Institute of Immunity and Transplantation


Clare Bennett

Reader in Haemato-Immunology

Research area

DC and LC biology - DC immunotherapy.

Research programme

Research summary

Dendritic cells (DC) are specialised immune cells that link innate and adaptive immunity. In the skin they function in co-operation with other immune cells, including Langerhans cells (LC), the unique macrohage population of the epidermis, and other myeloid and lymphoid populations in the dermis. Together these cells work together to maintain skin immune homeostasis.

Our key research goals are to gain a greater understanding of LC and DC development and function within the skin, and how these processes become dysregulated in cancer and as a result of immune pathology. We use this knowledge to develop new ways of harnessing DC for immunotherapy.

Projects in the lab include:

1. Defining the plasticity and function of skin myeloid cells in GVHD

DC have the potential to activate immune responses against tumours. However, in other settings DC may also drive unwanted immune responses, resulting in immunopathology and tissue damage. This dichotomy is particularly relevant after bone marrow transplant when DC likely drive the anti-tumour response, but also activate donor T cells to destroy tissues such as the skin and intestine (graft-versus-host disease, GVHD). We are interested in understanding how skin DC drive cutaneous immunopathology, and in turn, how damage to the skin alters the resident DC and LC populations.

Control of effector T cell function by LC

LC are born as tissue resident macrophages, but differentiate into cells that are functionally and transcriptionally similar to DC. One of our key challenges in our lab over many years has been to define the function of LC. We use models of bone marrow transplantation and GVHD to address this question. In collaboration with Ronjon Chakraverty in IIT we have demonstrated that conventional recipient DC populations are required to activated donor T cells, but that the function and survival of allo-reactive T cells is determined by the tissue in which they ultimately reside. In the skin epidermis, direct interaction with LC results in the programming of pathogenic T cells, which become resident within the skin. Thus different DC/LC populations interact with donor T cells at temporally and spatially distinct phases of the T cell response, and LC are required to license T cell function in situ in the epidermis. On-going work is aimed at defining the molecular nature of this interaction.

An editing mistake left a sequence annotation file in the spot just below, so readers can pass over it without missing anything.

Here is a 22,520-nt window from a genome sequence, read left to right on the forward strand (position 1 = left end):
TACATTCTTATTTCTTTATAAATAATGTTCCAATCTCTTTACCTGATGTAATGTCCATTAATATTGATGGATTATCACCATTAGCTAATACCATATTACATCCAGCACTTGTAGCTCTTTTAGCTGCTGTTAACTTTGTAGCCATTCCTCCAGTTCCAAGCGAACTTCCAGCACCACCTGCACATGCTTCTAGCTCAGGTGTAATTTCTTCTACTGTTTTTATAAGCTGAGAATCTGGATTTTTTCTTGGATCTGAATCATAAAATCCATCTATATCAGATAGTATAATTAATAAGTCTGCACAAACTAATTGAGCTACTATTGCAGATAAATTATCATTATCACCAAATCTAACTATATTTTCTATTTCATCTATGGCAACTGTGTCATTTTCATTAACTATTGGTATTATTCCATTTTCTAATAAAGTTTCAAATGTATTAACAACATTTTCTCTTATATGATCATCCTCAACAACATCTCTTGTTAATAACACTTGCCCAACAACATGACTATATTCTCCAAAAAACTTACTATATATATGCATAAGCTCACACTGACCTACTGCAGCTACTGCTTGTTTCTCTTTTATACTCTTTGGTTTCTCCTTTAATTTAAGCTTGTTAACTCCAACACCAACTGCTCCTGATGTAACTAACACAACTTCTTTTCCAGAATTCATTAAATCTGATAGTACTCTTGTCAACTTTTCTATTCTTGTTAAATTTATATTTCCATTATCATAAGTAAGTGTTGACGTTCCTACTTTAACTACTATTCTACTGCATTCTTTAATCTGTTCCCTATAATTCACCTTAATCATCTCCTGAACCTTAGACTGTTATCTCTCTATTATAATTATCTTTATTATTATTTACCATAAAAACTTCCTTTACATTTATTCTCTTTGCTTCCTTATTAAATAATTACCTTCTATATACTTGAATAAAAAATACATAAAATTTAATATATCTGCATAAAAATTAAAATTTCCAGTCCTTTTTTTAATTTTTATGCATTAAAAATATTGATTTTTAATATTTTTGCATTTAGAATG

Defining repair of the LC network and restoration of immune homeostasis after immune injury

GVHD results in the killing of host allo-reactive cells in the skin, including LC. We are interested in understanding how immune homeostasis is re-established in the skin after GVHD, and the effect this has on cutaneous immune responses to infection and allergens.We have shown that immune injury leads to replacement of the resident LC network by monocyte-derived cells that became functionally and transcriptionally indistinguishable from the cells they replace. On-going work is aimed at defining how short-lived monocytes can become long-lived LC within the epidermal environment.

Immune injury due to GVHD also leads to long-term disruption of the dermal myeloid cell compartment. We are investigating how these changes impacts on pathology and immune function in the skin.

2. Harnessing DC for cancer immunotherapy

The development of T cell immunotherapies has revolutionised our approach to treating cancer. However, despite this many patients and cancers do not respond, and there is a need to build on this success to improved treatment outcomes. DC are essential for T cell-mediated rejection of tumours, but we still know little about how DC may work with T cells to promote tumour destruction after immunotherapy.

Lentiviral vectors are potent vaccination vehicles, and we have show that this is partly due the direct- and cross-presentation of lentivirus-encoded antigens by DC.  Projects in the lab are aimed at understanding the cross-talk between DC and T cells in tumours and how this interaction changes in the context of adoptive T cell transfer of checkpoint blockade.  We also seek to target DC with lentivectors in combinatorial strategies to enhance T cell immunotherapy in poorly-responsive tumours.


Selected publications
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